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Victor Hugo on Dracula

Some interesting things purported in this linked article. Allegations that the Ottoman Sultan kept Vlad Dracula’s head in a container filled with honey? I’d not heard that one before. It is commonly accepted in Dracula lore than the Sultan did have Vlad’s head displayed after the latter’s assassination, as a warning to others who might defy the Empire, but keeping it? This puts me in mind of those articles I wrote on mellification. (It might also explain how Dracula eventually got his head back, if it had been preserved by the Sultan.)

The Order of Saint George the Dragon Slayer? Hmm. We do know that the Order of the Dragon was founded primarily to defend against Muslim encroachment into Christianized Europe, but I’d never heard it alleged that its charter named the Sultan specifically, nor that it bore the name of St. George in its title. (The symbol for the Order of the Dragon, or one of them, the one I have tattooed on my left arm, does feature a dragon bearing on its back the device known as “St. George’s Shield,” however. And St. George is the patron Saint of Romania.)

Oh, yeah. Victor Huge supposedly wrote a poem about Dracula decades before Bram Stoker immortalized him as a vampire. To be technical, Hugo’s LA LEGENDE DES SIECLES, or THE LEGEND OF THE CENTURIES, is not about Dracula exclusively, only mentioning him—maybe—in one section. Still, how cool would it be that the writer of THE HUNCHBACK OF NOTRE DAME (and who, according to the conspiracy theorists, belonged to the secret order in charge of keeping hidden the Holy Grail), wrote about Dracula before Stoker did? And with Hugo knowing a lot more about Dracula than did Stoker, too!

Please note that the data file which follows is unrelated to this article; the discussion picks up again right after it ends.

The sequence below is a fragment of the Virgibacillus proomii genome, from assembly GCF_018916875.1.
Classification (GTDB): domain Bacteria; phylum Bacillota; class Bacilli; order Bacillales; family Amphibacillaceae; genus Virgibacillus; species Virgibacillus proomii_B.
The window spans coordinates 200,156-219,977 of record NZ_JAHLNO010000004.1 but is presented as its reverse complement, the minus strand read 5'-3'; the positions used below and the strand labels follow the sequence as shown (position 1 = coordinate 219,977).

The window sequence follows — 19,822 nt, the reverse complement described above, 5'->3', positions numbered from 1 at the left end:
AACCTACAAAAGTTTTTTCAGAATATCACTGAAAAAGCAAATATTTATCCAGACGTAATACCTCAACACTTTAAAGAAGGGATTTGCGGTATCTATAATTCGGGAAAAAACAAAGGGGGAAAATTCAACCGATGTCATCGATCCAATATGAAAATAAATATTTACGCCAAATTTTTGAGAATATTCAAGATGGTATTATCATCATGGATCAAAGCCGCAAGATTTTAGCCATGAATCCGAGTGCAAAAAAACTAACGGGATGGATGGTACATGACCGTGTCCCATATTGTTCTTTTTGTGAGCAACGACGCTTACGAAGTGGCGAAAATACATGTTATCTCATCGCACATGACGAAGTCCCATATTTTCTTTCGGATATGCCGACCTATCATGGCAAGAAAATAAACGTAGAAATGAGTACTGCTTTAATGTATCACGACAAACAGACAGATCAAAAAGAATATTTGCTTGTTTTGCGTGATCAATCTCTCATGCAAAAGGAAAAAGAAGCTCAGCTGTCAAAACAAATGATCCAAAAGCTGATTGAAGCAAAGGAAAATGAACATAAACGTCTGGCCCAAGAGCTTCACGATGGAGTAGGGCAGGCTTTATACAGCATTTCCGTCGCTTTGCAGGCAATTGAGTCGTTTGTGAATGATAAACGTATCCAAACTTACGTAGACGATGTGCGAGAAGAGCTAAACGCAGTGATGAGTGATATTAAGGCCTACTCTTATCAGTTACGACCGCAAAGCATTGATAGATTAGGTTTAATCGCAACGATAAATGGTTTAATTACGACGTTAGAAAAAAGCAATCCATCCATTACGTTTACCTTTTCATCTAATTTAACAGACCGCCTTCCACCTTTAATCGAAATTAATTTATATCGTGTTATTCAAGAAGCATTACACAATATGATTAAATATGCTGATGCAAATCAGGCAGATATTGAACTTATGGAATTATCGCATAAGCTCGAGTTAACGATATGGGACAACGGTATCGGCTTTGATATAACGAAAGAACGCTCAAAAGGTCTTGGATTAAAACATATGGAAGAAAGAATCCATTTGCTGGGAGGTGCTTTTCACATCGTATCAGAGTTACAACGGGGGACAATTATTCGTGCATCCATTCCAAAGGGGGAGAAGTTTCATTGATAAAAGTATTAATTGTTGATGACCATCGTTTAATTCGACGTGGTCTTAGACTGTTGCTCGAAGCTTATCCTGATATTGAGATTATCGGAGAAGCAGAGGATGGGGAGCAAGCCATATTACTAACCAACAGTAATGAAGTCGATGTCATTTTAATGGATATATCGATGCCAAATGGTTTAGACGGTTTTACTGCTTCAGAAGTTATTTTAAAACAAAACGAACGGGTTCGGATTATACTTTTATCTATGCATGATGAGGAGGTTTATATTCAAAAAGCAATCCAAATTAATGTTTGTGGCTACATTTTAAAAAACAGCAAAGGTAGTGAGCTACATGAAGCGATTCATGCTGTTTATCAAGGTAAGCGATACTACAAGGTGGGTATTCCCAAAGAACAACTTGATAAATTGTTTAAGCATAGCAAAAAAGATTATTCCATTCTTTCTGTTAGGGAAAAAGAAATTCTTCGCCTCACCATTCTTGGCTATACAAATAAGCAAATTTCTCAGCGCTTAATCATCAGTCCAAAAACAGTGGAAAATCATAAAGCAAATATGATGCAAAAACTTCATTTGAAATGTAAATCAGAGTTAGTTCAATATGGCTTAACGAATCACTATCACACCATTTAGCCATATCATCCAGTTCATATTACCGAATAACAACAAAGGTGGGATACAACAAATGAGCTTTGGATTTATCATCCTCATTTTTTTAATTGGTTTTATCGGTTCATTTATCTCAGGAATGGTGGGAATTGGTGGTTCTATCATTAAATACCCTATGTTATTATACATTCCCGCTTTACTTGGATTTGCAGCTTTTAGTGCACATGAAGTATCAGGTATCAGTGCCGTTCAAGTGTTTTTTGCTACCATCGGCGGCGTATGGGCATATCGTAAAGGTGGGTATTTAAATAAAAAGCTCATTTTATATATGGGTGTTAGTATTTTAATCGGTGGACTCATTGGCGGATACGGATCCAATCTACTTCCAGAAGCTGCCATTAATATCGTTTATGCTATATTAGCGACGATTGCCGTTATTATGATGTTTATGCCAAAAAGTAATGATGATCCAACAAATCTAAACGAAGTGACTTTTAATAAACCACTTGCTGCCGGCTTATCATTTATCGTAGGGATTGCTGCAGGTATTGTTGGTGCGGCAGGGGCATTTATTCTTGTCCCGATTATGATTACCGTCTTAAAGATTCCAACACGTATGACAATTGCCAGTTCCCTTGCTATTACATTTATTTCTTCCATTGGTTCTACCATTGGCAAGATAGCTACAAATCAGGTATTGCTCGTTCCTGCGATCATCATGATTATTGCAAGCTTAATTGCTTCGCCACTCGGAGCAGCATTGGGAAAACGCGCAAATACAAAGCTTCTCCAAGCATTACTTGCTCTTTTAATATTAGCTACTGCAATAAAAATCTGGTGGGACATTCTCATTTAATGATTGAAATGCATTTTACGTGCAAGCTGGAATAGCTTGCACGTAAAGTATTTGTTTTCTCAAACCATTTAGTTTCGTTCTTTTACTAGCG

Here’s a little snippet of the poem, translated from the stilted English translation of the (alleged) original French by moi. You’re welcome:

“From Aden and Erzeroum the Sultan caused to be dug many deep graves; he made the city of Modon into a mass grave, and left Aleppo, Bush, and Damascus clusters of corpses. One day he made of his own son a target and killed him. Invincible was he, the Sultan Murad! Vlad, the prince of Tarvis, called the Devil, refused to pay the Sultan’s tribute. He took entire the Turkish embassy and impaled them all on thirty stakes, planted along both sides of a road…”

Okay, so here’s the thing. I can’t find any reference to this portion of Hugo’s poem outside of this one website, or others that are simply cutting and pasting from it. I therefore cannot pronounce it genuine just yet. I don’t speak or read French. I’m going to have to locate a credited translation of Hugo’s poem and read it for myself. It’s long, though. Really long. I’ll have to get back to you when/if I come across the portion of the poem relating to Vlad.

TheCheezman • March 15, 2019


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